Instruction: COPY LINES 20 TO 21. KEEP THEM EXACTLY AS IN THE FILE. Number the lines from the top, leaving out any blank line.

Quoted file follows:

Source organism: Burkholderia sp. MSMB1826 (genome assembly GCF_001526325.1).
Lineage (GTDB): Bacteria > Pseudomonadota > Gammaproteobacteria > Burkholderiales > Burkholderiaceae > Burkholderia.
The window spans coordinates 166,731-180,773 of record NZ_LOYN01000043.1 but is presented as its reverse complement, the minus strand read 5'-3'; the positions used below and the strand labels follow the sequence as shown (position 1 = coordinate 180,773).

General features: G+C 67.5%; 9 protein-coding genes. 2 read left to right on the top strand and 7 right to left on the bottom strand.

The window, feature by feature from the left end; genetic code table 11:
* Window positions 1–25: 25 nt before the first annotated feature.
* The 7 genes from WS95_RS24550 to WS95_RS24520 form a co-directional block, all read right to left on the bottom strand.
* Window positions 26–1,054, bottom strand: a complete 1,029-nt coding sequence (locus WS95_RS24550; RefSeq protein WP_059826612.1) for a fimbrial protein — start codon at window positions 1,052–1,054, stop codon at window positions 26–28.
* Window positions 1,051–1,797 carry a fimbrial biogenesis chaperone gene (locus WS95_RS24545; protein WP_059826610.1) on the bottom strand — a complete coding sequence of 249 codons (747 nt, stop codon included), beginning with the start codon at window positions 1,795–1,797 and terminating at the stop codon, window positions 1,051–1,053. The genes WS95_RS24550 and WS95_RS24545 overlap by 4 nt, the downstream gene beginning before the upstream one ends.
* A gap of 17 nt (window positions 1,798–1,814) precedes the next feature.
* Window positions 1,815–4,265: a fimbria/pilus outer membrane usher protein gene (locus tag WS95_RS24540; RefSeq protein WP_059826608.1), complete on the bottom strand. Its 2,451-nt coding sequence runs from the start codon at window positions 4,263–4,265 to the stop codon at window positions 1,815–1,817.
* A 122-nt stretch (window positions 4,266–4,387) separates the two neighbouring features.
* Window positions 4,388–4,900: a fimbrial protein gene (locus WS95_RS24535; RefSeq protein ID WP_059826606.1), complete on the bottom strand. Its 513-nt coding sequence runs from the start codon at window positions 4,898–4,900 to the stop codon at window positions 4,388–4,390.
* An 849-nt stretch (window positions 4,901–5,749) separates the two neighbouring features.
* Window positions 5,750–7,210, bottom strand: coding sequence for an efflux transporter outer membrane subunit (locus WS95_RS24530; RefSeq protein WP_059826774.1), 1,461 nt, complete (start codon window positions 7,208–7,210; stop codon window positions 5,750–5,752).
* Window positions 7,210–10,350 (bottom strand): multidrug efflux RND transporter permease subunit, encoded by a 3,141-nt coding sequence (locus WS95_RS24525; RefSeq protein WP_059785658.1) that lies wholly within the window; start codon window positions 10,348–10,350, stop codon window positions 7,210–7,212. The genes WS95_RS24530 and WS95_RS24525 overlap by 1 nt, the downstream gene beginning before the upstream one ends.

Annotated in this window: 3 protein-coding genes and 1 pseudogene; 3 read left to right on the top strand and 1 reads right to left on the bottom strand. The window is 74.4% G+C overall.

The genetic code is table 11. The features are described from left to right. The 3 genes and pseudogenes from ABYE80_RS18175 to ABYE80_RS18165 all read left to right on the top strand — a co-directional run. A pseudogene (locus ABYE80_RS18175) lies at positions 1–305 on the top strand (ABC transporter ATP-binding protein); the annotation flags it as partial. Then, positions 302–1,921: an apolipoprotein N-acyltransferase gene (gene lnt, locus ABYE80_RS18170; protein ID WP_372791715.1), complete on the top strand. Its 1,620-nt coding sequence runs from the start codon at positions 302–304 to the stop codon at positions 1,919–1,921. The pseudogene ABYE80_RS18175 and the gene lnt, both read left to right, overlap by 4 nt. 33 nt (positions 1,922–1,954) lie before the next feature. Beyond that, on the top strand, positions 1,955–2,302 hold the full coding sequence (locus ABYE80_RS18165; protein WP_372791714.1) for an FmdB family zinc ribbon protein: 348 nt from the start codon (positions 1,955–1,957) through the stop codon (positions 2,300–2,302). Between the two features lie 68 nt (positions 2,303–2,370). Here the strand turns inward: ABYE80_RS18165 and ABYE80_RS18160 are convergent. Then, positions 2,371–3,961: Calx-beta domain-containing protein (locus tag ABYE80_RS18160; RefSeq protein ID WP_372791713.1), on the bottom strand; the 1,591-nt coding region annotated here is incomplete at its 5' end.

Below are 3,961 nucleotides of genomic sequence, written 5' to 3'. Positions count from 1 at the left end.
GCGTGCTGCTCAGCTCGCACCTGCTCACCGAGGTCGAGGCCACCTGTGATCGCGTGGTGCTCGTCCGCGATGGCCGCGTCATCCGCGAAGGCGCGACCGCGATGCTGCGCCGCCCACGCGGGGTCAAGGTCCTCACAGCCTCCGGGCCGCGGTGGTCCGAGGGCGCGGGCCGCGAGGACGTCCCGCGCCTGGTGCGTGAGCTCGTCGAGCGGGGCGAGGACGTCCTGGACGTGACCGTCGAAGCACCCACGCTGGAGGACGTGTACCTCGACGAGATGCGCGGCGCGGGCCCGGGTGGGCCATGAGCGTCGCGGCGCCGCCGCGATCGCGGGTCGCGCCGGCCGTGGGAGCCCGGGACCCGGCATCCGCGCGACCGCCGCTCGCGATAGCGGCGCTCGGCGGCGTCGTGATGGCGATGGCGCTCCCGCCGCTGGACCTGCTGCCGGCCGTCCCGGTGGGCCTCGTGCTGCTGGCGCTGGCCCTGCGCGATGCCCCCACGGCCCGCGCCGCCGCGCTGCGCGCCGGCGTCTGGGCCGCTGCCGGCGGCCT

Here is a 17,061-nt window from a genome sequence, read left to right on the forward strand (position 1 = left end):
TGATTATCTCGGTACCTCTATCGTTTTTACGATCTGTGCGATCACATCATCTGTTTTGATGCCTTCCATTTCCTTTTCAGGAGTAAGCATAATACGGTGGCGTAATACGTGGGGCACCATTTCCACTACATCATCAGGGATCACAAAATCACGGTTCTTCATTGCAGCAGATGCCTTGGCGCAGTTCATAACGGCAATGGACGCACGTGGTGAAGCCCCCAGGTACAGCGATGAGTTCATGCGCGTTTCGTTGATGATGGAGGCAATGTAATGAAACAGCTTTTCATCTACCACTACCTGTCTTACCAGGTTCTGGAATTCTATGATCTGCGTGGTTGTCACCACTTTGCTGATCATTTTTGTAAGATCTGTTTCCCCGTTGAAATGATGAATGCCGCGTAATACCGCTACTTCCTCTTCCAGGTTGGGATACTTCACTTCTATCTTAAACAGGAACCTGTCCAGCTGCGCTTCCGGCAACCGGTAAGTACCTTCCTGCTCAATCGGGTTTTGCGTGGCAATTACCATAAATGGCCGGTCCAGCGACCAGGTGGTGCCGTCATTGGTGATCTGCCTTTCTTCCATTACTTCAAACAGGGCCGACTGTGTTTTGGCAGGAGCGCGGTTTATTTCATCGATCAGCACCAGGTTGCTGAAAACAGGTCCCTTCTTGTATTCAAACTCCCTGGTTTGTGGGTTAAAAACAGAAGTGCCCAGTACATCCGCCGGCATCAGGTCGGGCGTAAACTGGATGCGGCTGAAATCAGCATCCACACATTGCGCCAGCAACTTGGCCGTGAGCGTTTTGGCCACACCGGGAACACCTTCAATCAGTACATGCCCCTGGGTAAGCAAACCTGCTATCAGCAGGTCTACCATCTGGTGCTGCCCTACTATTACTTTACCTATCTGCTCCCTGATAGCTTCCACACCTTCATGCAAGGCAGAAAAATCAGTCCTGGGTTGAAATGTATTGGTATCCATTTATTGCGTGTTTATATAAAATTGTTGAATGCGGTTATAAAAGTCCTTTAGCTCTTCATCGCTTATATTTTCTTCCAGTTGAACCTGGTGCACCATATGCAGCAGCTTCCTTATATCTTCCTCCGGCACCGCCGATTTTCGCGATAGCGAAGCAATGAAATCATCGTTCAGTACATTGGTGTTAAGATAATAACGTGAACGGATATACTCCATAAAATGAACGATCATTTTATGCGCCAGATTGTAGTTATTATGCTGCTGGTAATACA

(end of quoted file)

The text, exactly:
GCGTGCTGCTCAGCTCGCACCTGCTCACCGAGGTCGAGGCCACCTGTGATCGCGTGGTGCTCGTCCGCGATGGCCGCGTCATCCGCGAAGGCGCGACCGCGATGCTGCGCCGCCCACGCGGGGTCAAGGTCCTCACAGCCTCCGGGCCGCGGTGGTCCGAGGGCGCGGGCCGCGAGGACGTCCCGCGCCTGGTGCGTGAGCTCGTCGAGCGGGGCGAGGACGTCCTGGACGTGACCGTCGAAGCACCCACGCTGGAGGACGTGTACCTCGACGAGATGCGCGGCGCGGGCCCGGGTGGGCCATGAGCGTCGCGGCGCCGCCGCGATCGCGGGTCGCGCCGGCCGTGGGAGCCCGGGACCCGGCATCCGCGCGACCGCCGCTCGCGATAGCGGCGCTCGGCGGCGTCGTGATGGCGATGGCGCTCCCGCCGCTGGACCTGCTGCCGGCCGTCCCGGTGGGCCTCGTGCTGCTGGCGCTGGCCCTGCGCGATGCCCCCACGGCCCGCGCCGCCGCGCTGCGCGCCGGCGTCTGGGCCGCTGCCGGCGGCCT

Here is a 17,061-nt window from a genome sequence, read left to right on the forward strand (position 1 = left end):